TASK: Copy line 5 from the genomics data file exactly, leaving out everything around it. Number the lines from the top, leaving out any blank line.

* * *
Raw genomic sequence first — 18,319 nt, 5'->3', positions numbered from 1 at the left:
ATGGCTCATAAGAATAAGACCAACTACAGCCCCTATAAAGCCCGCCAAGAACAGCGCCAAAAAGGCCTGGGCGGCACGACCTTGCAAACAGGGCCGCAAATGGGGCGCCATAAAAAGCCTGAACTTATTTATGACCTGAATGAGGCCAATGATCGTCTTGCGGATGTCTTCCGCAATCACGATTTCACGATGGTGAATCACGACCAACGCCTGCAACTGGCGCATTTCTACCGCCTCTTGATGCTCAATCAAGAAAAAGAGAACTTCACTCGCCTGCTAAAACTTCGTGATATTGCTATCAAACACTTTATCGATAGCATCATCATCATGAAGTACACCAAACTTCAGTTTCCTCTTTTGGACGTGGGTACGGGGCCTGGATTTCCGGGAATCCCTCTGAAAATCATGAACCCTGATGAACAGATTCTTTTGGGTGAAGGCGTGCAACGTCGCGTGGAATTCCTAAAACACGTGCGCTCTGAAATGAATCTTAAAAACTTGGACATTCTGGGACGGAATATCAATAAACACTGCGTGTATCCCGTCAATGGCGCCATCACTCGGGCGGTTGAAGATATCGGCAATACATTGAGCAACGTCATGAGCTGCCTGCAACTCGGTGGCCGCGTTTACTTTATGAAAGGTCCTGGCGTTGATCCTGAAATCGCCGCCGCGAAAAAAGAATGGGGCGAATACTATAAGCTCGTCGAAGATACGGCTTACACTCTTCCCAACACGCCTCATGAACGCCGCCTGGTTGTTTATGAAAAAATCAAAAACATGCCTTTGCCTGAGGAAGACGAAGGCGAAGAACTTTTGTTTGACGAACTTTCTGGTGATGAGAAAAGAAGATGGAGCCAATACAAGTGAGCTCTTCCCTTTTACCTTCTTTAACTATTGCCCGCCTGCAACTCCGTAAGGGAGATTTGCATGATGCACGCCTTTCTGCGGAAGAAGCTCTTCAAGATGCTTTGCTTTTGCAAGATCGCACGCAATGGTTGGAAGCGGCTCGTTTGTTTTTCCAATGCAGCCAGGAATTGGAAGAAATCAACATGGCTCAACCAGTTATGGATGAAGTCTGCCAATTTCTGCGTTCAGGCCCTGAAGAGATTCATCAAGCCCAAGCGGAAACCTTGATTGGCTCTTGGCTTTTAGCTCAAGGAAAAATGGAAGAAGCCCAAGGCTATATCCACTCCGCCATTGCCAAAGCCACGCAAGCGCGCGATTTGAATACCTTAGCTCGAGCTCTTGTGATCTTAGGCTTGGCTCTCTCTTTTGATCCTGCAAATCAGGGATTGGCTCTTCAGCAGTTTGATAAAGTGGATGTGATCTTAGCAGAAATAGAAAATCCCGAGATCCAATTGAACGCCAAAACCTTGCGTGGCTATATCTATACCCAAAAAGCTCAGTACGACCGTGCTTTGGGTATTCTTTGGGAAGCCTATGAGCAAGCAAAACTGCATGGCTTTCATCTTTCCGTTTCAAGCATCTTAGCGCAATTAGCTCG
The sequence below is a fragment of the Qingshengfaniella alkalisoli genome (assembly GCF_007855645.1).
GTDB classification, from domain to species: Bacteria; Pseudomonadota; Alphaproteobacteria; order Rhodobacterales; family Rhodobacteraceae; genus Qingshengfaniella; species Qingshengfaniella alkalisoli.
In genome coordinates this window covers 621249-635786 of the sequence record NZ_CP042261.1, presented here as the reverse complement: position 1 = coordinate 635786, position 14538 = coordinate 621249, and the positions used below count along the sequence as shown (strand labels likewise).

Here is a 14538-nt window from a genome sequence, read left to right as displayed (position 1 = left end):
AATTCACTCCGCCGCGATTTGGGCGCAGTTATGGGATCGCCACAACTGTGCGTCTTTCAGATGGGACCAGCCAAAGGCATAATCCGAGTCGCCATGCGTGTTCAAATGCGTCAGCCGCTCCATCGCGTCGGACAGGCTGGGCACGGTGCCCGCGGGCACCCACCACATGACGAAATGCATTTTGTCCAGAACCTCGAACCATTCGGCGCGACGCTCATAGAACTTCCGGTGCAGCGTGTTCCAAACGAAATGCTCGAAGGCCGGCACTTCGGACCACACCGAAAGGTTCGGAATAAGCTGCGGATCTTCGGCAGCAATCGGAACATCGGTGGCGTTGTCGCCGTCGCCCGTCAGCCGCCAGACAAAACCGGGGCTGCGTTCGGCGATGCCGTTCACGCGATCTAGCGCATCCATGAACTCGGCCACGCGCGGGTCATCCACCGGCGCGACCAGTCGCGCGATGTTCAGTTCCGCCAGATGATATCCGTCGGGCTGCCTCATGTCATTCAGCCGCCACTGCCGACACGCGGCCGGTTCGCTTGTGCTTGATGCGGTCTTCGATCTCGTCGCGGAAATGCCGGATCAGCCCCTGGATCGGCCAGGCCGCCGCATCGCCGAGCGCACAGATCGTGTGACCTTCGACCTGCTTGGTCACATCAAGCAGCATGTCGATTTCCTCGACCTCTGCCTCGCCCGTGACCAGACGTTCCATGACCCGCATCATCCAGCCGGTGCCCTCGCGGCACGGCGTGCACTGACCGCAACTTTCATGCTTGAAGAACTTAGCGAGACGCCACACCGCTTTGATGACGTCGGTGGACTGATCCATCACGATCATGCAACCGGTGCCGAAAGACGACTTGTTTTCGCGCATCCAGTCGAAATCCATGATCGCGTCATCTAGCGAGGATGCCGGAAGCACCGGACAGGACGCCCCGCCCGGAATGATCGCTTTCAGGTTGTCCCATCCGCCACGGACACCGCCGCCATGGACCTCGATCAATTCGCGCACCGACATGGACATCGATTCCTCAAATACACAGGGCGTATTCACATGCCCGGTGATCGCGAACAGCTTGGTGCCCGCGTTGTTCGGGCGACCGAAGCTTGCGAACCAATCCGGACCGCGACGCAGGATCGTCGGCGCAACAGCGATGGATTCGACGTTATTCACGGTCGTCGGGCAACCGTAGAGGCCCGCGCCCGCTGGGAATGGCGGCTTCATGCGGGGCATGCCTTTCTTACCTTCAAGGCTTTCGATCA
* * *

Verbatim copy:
In genome coordinates this window covers 621249-635786 of the sequence record NZ_CP042261.1, presented here as the reverse complement: position 1 = coordinate 635786, position 14538 = coordinate 621249, and the positions used below count along the sequence as shown (strand labels likewise).